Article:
The UK has shown its only card on Brexit, before it had to play it

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It is a well worn analogy that if people want high public spending and low taxes – but they cannot have both.

So it is with the United Kingdom government’s “plan” for leaving the European Union – it wants both free trade and absolute border control, but it cannot have both.

Ian Parsley

Ian Parsley

Regardless of last week’s vote in the Commons and the ongoing proceedings in the UK Supreme Court, we do not know which it will prioritise (indeed, the evidence is that the Cabinet is firmly split on it).

Of course, the real issue here is that it does not matter.

All this talk about the UK “not showing its hand” is nonsense, because the truth is it has already shown its hand.

That is why the UK government will have no influence on the terms of “Brexit” once it triggers Article 50 – and is why it is foolish to be in such a rush to do so on a timescale dictated by the tabloids.

The UK government’s “hand” is that it will leave the EU come what may.

That being the case, it has no negotiating position.

What will happen now is the European Council (in other words a collective of the remaining 27 EU Heads of Government) will determine the terms.

The UK will be in no position to reject any of them, because it has already decided it has to leave regardless.

This is the most monumental act of folly the UK government has embarked upon since Suez – then, as now, it has taken no account of the global position.

The notion that the European Union will not be too hard on the UK because of its economic trading interests is also so flawed as to be dangerous.

The UK’s own economic interest is clearly to remain in the EU (the decline of its currency alone since the referendum is just one obvious piece of evidence for this); but it has chosen not to do so.

Likewise, whether it is in the EU’s economic interest to offer the UK favourable terms is irrelevant; it is plainly in the EU’s political interests to offer deeply unfavourable terms.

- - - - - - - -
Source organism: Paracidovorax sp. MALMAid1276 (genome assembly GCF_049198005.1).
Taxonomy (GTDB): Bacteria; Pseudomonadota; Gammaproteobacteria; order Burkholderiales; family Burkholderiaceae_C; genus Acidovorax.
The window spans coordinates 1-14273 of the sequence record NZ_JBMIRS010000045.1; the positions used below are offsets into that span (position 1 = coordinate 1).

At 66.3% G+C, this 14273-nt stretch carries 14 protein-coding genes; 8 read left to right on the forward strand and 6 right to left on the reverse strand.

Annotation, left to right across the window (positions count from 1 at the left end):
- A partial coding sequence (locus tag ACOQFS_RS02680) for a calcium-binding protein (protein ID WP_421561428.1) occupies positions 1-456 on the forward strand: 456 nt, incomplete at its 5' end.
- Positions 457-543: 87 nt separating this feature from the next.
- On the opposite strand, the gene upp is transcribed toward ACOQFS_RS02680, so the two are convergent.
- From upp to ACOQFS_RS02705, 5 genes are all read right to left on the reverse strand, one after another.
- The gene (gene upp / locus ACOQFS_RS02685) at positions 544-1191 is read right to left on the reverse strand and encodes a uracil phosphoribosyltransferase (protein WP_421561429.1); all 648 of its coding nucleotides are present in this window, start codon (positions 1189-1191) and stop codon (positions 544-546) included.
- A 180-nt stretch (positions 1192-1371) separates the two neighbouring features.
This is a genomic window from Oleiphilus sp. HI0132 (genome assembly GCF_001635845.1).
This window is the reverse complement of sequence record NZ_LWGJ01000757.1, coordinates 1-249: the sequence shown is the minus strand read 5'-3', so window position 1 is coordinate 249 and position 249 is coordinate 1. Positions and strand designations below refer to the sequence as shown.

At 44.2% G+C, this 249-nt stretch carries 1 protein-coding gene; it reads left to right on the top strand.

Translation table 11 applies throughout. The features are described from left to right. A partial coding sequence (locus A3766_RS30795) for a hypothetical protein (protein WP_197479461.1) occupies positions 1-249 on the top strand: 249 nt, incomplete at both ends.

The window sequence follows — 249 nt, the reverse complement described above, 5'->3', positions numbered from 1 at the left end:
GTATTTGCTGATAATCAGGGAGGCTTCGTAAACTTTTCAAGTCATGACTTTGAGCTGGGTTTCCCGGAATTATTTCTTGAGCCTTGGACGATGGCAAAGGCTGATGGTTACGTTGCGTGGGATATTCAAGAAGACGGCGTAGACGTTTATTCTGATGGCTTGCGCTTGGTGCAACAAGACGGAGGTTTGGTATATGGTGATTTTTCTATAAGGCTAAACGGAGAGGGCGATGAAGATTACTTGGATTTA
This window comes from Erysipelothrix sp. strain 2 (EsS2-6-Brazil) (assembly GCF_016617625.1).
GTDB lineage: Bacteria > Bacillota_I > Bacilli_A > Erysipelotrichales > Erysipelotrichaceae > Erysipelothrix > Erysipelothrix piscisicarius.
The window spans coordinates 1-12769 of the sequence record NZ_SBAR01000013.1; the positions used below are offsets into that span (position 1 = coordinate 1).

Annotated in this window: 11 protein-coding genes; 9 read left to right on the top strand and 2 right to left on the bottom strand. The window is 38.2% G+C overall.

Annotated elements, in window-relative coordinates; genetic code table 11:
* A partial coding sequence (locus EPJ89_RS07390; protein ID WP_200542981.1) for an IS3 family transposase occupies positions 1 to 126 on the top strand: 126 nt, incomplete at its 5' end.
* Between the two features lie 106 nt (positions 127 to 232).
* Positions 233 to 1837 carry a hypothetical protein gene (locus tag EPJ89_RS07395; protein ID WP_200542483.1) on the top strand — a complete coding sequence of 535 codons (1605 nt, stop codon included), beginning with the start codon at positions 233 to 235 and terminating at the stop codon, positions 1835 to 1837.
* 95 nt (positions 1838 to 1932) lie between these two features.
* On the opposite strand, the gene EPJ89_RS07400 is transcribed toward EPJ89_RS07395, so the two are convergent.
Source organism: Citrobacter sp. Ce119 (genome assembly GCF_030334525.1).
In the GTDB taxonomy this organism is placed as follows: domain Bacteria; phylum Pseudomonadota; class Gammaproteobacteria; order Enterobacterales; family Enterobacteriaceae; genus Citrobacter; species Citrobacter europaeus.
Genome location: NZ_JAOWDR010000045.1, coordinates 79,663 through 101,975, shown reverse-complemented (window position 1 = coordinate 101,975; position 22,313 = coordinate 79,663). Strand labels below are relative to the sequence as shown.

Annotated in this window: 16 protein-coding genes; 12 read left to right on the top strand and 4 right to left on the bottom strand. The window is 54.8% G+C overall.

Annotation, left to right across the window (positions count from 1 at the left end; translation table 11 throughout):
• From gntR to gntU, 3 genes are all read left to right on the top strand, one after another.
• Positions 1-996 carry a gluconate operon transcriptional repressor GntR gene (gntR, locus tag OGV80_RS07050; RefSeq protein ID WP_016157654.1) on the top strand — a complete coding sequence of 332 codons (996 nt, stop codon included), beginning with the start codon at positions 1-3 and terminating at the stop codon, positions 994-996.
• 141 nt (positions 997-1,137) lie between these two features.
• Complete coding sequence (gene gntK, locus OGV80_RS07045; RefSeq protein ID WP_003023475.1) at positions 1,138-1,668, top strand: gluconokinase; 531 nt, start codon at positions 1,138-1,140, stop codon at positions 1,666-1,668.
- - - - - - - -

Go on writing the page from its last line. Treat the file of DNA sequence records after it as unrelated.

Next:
This may cause it marginal economic damage to the European Union (though nothing like as much as it will to the United Kingdom, as the rest of the EU accounts for a much larger share of UK trade than vice-versa), but it will see off the prospect of any other country considering departure.

A much more sensible strategy after the referendum would have been to use the result to pursue a much less political union, and to pursue much greater repatriation of powers up to and including greater oversight of labour mobility.

Had the UK elected this route, it would have found itself with allies among the remaining 27 member states, while still absolutely respecting the result and the motivation behind the overall “Leave” majority.

That would have been a much more effective way of not “showing its hand” ahead of negotiating a new relationship, probably formally outside the Union, from 2020 or so.

However, the UK has adopted a ridiculous strategy, showing the only card it had before it even had to play it.

It will not be a “Red, White and Blue Brexit”, it will be a “Take it or Leave it Brexit”, dictated from Brussels not London.

That both the government and the opposition cannot see the madness in this is the clearest sign that we should probably be glad this crazy year is almost over.

• Ian Parsley blogs at